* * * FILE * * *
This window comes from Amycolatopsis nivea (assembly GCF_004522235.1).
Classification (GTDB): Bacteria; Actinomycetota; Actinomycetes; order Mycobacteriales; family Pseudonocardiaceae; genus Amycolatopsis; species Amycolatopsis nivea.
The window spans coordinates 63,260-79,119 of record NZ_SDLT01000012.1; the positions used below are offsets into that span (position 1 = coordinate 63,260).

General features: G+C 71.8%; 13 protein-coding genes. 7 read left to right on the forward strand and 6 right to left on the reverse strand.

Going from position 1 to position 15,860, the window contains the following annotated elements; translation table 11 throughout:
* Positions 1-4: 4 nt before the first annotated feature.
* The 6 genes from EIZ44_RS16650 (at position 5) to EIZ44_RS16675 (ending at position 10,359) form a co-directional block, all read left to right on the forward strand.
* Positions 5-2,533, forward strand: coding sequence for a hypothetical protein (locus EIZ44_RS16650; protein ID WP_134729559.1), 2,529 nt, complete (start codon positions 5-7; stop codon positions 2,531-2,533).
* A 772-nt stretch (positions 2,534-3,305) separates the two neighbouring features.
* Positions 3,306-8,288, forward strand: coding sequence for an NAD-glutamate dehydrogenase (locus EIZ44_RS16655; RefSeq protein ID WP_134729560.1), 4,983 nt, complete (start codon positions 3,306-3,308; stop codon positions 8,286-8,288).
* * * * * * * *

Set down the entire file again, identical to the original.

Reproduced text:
This window comes from Amycolatopsis nivea (assembly GCF_004522235.1).
Classification (GTDB): Bacteria; Actinomycetota; Actinomycetes; order Mycobacteriales; family Pseudonocardiaceae; genus Amycolatopsis; species Amycolatopsis nivea.
The window spans coordinates 63,260-79,119 of record NZ_SDLT01000012.1; the positions used below are offsets into that span (position 1 = coordinate 63,260).

General features: G+C 71.8%; 13 protein-coding genes. 7 read left to right on the forward strand and 6 right to left on the reverse strand.

Going from position 1 to position 15,860, the window contains the following annotated elements; translation table 11 throughout:
* Positions 1-4: 4 nt before the first annotated feature.
* The 6 genes from EIZ44_RS16650 (at position 5) to EIZ44_RS16675 (ending at position 10,359) form a co-directional block, all read left to right on the forward strand.
* Positions 5-2,533, forward strand: coding sequence for a hypothetical protein (locus EIZ44_RS16650; protein ID WP_134729559.1), 2,529 nt, complete (start codon positions 5-7; stop codon positions 2,531-2,533).
* A 772-nt stretch (positions 2,534-3,305) separates the two neighbouring features.
* Positions 3,306-8,288, forward strand: coding sequence for an NAD-glutamate dehydrogenase (locus EIZ44_RS16655; RefSeq protein ID WP_134729560.1), 4,983 nt, complete (start codon positions 3,306-3,308; stop codon positions 8,286-8,288).